Like many other tales from the Brothers Grimm, „God’s Food“ has moral and ethical lessons embedded within its narrative, aiming to teach readers about the importance of compassion, empathy, and the consequences of our actions.

Interpretations to fairy tale „God’s Food“

„God’s Food“ is a cautionary tale that can be interpreted in several ways. Here are three main interpretations:

The consequences of selfishness and lack of compassion: The tale highlights the dangers of being self-centered and lacking empathy for others in need. The rich sister’s unwillingness to help her struggling family members leads to their tragic deaths. This story serves as a reminder that we should always be compassionate and charitable towards those who are less fortunate, as our actions can have far-reaching consequences.

The power of faith and the role of divine intervention: Despite their dire circumstances, the poor widow and her children maintain their faith in God, believing that He will provide for their needs. Their deaths can be seen as a form of divine intervention, as they are finally freed from their suffering and reunited with their deceased loved ones. This interpretation emphasizes the importance of maintaining one’s faith in times of adversity, and the belief that God will provide solace and relief in the end.

The concept of justice and retribution: The story also highlights the idea of justice and retribution for one’s actions. The rich sister’s refusal to help her family is punished when her husband discovers the bread filled with blood, a symbolic representation of her cold-heartedness and the suffering she has caused. In contrast, the poor widow and her children, who remained faithful and righteous in their suffering, are ultimately relieved of their pain and united in death. This interpretation emphasizes the idea that actions have consequences, and that justice will eventually be served.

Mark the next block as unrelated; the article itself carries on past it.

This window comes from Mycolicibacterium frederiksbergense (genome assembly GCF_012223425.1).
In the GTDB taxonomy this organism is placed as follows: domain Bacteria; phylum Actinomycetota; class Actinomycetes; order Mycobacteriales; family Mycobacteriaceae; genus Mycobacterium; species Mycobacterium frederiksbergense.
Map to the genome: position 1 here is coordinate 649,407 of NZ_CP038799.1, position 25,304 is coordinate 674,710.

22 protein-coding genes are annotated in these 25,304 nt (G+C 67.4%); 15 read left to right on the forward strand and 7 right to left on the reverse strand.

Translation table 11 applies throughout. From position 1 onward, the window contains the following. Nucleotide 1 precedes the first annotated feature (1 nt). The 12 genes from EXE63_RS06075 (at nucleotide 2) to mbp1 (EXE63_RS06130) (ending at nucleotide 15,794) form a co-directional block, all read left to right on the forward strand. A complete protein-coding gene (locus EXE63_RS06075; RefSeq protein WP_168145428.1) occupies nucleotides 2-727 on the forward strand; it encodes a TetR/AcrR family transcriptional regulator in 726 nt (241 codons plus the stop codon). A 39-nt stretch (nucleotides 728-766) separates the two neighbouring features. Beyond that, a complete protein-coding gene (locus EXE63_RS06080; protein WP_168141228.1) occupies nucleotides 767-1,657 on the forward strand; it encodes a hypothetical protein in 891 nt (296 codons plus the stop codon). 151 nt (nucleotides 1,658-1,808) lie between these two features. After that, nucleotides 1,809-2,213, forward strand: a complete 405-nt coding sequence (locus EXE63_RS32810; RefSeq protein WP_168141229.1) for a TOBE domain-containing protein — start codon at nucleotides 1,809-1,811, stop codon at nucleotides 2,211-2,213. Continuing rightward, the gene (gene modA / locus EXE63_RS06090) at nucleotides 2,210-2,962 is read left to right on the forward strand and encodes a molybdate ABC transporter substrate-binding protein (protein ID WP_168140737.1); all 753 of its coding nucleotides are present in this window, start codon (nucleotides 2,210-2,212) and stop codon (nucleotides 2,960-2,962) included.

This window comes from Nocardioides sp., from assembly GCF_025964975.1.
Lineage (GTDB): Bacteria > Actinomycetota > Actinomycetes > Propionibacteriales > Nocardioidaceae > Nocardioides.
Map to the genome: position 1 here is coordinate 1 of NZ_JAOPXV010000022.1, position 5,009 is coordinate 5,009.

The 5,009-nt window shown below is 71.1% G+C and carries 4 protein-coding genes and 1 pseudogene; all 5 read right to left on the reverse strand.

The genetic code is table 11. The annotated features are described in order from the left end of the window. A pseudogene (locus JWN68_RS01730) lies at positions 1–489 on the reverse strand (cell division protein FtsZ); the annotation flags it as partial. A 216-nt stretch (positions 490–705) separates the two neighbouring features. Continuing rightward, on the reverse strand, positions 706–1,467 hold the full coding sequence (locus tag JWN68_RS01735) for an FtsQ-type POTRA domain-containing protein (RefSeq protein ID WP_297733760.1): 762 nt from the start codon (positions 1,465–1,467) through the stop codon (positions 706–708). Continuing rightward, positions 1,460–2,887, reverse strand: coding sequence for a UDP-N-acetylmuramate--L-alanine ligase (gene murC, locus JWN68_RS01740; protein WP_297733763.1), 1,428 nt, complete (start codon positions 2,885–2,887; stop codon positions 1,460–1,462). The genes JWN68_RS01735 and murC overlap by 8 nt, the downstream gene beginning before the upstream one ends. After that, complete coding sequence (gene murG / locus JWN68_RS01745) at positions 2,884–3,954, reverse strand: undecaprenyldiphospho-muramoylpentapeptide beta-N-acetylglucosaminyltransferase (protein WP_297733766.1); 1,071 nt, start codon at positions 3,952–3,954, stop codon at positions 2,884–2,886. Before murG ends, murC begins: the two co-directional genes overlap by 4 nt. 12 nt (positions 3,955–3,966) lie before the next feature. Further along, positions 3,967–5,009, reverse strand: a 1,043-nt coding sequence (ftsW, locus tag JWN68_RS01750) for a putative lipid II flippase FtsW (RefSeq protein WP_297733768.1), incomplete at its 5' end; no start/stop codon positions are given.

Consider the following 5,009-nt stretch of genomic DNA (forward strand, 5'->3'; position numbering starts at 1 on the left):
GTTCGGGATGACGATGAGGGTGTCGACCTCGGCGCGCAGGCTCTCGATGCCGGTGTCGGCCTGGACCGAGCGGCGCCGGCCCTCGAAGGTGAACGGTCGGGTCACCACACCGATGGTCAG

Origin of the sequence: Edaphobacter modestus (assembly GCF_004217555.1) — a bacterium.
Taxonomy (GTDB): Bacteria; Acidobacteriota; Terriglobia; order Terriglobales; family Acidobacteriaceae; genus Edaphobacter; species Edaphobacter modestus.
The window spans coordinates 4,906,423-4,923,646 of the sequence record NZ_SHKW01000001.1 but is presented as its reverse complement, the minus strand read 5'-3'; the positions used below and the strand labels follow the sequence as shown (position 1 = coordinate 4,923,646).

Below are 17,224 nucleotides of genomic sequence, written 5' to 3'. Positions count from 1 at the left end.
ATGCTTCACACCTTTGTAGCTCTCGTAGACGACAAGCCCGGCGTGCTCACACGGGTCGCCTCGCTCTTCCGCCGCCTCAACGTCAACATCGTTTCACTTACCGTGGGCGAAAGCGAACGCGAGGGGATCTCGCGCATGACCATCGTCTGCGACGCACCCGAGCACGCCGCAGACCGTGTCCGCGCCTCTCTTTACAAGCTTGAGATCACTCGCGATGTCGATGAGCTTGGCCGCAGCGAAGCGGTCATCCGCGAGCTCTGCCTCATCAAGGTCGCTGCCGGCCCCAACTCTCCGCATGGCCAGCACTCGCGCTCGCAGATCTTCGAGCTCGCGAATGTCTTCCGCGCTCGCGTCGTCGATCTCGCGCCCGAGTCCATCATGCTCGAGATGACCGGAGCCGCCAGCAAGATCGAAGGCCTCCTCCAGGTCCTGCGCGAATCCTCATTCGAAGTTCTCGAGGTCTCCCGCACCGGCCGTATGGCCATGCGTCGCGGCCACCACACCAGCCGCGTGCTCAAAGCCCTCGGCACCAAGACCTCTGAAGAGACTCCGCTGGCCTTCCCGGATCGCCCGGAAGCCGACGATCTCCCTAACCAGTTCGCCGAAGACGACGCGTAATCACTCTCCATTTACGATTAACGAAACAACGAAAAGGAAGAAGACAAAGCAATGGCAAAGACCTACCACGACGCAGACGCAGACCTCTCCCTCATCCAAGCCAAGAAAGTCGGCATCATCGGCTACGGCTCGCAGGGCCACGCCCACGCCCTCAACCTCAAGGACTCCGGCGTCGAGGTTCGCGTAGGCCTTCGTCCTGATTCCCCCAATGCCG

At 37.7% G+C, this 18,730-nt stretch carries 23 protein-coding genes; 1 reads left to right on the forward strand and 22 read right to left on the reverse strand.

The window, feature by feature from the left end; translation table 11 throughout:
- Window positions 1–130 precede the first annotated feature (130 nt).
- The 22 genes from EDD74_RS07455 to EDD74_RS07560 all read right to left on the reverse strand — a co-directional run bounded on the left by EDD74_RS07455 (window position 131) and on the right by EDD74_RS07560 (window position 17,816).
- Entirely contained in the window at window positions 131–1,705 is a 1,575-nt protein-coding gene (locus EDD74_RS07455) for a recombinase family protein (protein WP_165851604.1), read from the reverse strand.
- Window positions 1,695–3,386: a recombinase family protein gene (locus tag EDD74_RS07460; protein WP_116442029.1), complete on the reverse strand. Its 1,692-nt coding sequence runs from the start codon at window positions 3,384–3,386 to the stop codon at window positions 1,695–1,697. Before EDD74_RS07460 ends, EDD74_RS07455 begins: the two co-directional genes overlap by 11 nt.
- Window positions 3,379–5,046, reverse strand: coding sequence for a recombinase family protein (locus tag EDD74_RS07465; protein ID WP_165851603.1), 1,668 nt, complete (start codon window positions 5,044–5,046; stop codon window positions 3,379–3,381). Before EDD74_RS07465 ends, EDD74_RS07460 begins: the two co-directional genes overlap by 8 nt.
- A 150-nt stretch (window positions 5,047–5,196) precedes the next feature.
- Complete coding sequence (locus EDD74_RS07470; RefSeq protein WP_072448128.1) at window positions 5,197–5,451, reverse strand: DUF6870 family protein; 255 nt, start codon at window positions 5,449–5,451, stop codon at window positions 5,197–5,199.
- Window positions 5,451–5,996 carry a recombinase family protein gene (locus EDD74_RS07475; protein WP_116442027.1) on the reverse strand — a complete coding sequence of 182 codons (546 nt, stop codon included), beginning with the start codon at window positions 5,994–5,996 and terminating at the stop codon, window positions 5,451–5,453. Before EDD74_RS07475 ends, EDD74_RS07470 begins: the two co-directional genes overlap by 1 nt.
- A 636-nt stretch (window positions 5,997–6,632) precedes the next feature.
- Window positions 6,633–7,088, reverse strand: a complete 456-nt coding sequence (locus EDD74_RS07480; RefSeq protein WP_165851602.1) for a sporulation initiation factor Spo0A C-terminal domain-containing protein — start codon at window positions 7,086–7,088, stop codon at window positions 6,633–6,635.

Overall, „God’s Food“ is a powerful tale that teaches important lessons about compassion, empathy, faith, and the consequences of our actions.

Summary of the plot

„God’s Food“ is a grim fairy tale by Brothers Grimm about two sisters – one wealthy and childless, while the other a poor widow with five children. The poor widow and her children are starving, so she approaches her rich sister for help. However, her sister is cold-hearted and refuses to offer assistance, claiming that she has nothing to spare.

Later, when the rich sister’s husband returns home and tries to cut a loaf of bread, blood flows out of it. Horrified, the wife tells him about the widow’s visit, and he rushes to help the needy family. Upon entering their home, he finds the widow praying, with three of her children already dead and the remaining two clinging to life. He offers them food, but the widow states that they no longer need earthly sustenance, as God has already answered their prayers and satisfied the hunger of three of her children.

As she speaks, the remaining two children pass away, and the widow, unable to bear the pain, dies of a broken heart. The tragic tale demonstrates the consequences of selfishness and the importance of compassion and generosity towards those in need.

Informations for scientific analysis

Fairy tale statistics
NumberKHM 205
Aarne-Thompson-Uther-IndexATU Typ 751G
Translations DE, EN,
Readability Index by Björnsson37.9
Flesch-Reading-Ease Index74.2
Flesch–Kincaid Grade-Level8.9
Gunning Fog Index11.2
Coleman–Liau Index8.3
SMOG Index8.7
Automated Readability Index10
Character Count1.283
Letter Count996
Sentence Count10
Word Count243
Average Words per Sentence24,30
Words with more than 6 letters33
Percentage of long words13.6%
Number of Syllables310
Average Syllables per Word1,28
Words with three Syllables9
Percentage Words with three Syllables3.7%

Image sources: © Andrea Danti / Shutterstock